Graduated in Law from the Universidad Autónoma de Madrid, he has more than twenty years of experience in Civil, Commercial and Administrative Law, specialising in Banking and Consumer Law.
With regard to the new draft law on representative actions for the collective interests of consumers, will it represent a new paradigm in the handling of class actions in Spain? Do you think that the number of cases representing affected groups will increase?
The draft bill represents a clear commitment to a system of protection of the collective interests of consumers, radically different from the fragmentary, cumbersome and deficient system in force until now in our legal system, which is why the regulation is undoubtedly welcome and is a very positive step forward in the defence of consumers. Due to my professional experience, I have had very direct contact with the defence of the collective interests of consumers and users and I have been able to learn first-hand about the innumerable incidents and difficulties that this type of collective proceedings encounter in their procedural development, as well as the excessive delays that their processing entails, all of which are difficult to reconcile with the adequate protection that the injured parties deserve.
The possibilities that the regulation opens up for class actions, given the previous panorama, are certainly encouraging, especially in view of the high level of litigation that this sector of consumer protection has reached in recent years in the different areas in which consumers’ interests are at stake, which are very numerous. With the regulation now in place, the actors – entities – involved in class actions acquire not only a leading role, but above all a great responsibility for the effective defence of the interests entrusted to them and which they are responsible for managing.
The main novelty is the breaking down of the obstacles that have hitherto existed to ensure that class actions really benefit the greatest number of affected consumers, opting for an opt-out system, in which all consumers are included by default in the action, unless they expressly state their wish to be left out of it.
I believe that this system designed by the draft bill will enhance a more effective collective defence of consumers and will be a great preventive tool to discourage infringing behaviour.
What issues do you think can be improved compared to those set out in the APL?
There are issues that would undoubtedly enhance the efficiency of the process in the defence of consumers’ collective interests that the draft bill does not address or does so insufficiently.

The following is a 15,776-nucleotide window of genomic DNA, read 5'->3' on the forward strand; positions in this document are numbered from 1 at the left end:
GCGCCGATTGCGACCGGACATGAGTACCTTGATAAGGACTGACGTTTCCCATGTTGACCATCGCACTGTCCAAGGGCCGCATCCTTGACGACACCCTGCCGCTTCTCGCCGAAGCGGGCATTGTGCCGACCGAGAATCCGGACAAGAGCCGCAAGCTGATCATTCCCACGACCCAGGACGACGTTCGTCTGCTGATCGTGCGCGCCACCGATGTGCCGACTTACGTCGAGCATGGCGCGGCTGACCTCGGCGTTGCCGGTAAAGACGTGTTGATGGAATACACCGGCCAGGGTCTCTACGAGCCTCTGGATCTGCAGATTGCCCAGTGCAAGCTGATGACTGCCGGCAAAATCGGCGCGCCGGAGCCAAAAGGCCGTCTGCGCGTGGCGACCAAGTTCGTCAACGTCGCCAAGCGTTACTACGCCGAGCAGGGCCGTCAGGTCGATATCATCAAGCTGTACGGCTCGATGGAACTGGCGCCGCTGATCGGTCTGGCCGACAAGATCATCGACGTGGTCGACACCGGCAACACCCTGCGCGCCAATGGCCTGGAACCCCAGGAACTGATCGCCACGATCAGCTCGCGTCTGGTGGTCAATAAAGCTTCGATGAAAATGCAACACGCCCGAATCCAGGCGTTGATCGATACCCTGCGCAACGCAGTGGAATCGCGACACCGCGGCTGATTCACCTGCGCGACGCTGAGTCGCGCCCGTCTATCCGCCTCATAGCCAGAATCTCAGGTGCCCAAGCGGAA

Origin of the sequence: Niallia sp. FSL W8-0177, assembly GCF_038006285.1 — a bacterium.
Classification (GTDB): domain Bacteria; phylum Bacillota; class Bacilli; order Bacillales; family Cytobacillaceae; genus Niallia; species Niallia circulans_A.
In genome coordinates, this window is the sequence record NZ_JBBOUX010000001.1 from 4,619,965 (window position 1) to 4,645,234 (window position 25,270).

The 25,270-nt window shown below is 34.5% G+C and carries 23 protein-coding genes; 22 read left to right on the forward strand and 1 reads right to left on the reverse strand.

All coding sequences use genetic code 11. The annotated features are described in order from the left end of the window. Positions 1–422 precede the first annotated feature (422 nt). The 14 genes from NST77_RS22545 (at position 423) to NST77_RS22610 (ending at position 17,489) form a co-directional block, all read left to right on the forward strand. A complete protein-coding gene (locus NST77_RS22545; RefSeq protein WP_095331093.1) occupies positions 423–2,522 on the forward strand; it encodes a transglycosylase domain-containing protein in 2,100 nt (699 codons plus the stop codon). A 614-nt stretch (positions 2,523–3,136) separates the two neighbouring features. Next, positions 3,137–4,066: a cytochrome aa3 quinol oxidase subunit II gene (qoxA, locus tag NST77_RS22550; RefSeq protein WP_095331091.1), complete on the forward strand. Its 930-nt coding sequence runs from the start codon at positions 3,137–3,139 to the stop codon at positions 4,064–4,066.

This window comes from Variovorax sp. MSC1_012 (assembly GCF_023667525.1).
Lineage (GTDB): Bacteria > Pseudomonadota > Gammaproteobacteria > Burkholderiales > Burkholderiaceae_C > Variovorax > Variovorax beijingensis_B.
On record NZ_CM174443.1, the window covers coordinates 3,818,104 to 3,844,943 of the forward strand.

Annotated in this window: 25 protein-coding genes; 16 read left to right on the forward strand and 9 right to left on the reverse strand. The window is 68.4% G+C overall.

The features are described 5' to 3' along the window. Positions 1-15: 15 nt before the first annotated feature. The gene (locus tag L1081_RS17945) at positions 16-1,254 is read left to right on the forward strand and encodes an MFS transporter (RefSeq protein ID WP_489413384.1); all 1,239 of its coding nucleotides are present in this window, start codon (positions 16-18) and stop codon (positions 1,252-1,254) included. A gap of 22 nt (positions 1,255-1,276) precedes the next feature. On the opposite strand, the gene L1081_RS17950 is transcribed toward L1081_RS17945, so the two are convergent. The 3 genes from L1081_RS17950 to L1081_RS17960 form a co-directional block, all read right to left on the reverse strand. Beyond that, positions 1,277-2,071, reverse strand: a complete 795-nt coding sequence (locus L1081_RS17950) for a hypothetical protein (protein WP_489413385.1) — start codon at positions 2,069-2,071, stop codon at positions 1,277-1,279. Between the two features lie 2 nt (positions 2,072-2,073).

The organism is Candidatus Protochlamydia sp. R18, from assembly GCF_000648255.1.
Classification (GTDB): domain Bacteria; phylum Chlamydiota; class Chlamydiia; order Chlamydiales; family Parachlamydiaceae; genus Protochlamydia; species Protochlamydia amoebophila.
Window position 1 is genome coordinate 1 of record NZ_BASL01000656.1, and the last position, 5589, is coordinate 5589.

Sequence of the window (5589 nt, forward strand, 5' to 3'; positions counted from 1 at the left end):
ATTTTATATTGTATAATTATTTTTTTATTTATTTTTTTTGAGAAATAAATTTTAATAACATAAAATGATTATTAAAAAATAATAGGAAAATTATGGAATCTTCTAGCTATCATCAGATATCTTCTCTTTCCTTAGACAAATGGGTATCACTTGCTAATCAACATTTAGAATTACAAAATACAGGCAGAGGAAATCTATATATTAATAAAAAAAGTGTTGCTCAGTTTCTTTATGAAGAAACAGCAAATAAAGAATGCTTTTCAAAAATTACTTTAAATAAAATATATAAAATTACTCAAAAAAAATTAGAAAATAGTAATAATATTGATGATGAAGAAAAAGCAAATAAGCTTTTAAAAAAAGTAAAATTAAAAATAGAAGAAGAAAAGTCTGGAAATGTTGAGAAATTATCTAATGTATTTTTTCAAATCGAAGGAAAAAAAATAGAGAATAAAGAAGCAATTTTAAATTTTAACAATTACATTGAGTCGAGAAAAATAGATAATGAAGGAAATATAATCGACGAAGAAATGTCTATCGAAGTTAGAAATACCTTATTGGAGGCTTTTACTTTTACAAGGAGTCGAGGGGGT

One is the solution to the coexistence of several class actions filed on the same matter, which in ESKARIAM’s opinion should give rise, rather than to the automatic preference of the action filed first, to a presentation and debate before the judge of the merits of each of the actions (robustness and solidity of their approach, appropriate technological means for the claim, etc.) so that the judge may opt for one or the other or for the accumulation, taking into account the criterion of which best responds to the adequate and effective protection of the interests of the parties, technological means appropriate to the claim, etc.) so that the judge may opt for one or the other or for the accumulation, taking into account the criterion of which is the one that best responds to the adequate and effective protection of consumers’ interests, over and above the merely temporal criterion.
Another is the necessary, in my opinion, express inclusion in the scope of application of the draft bill of claims for damages arising from infringements of competition law. It is a fact that there has been a notable increase in this type of claim, particularly affecting consumers and users (an example of which is the car manufacturers’ cartel and other cartels), which has led to a high level of litigation with the proliferation of innumerable legal proceedings flooding the courts throughout Spain. The express legislative provision that would allow these claims to be redirected with certainty to the system of actions for the representation of collective interests would reinforce the adequate protection of consumers.
In Europe we are seeing a notable increase in class action litigation. Do you think that in Spain the door is opening to a new horizon where the consumer will have the ability to defend themselves against the unlawful abuses of large corporations?
Traditionally, our legal system has not exactly facilitated a culture in which consumers actively defend their rights in the face of the abusive practices to which they are exposed on a daily basis. Consumers have usually encountered a multitude of obstacles, economic, bureaucratic, etc., which have had a dissuasive effect on exercising the rights to which they are entitled, which, in the end, has meant that many unlawful practices by companies, harmful to consumers, have unfortunately been free to proliferate.
This situation, however, has changed considerably in recent years: the education of consumers in a culture of awareness of their rights, the greater information available to them in today’s society, the proliferation of law firms specialising in mass claims of this type that affect large groups of users have all contributed to this greater proactivity. Collective actions are, or should be, a key instrument in this direction, hence the transcendental importance of the progress that the APL represents in the design of an appropriate regulatory architecture so that its use becomes an unstoppable reality in our country.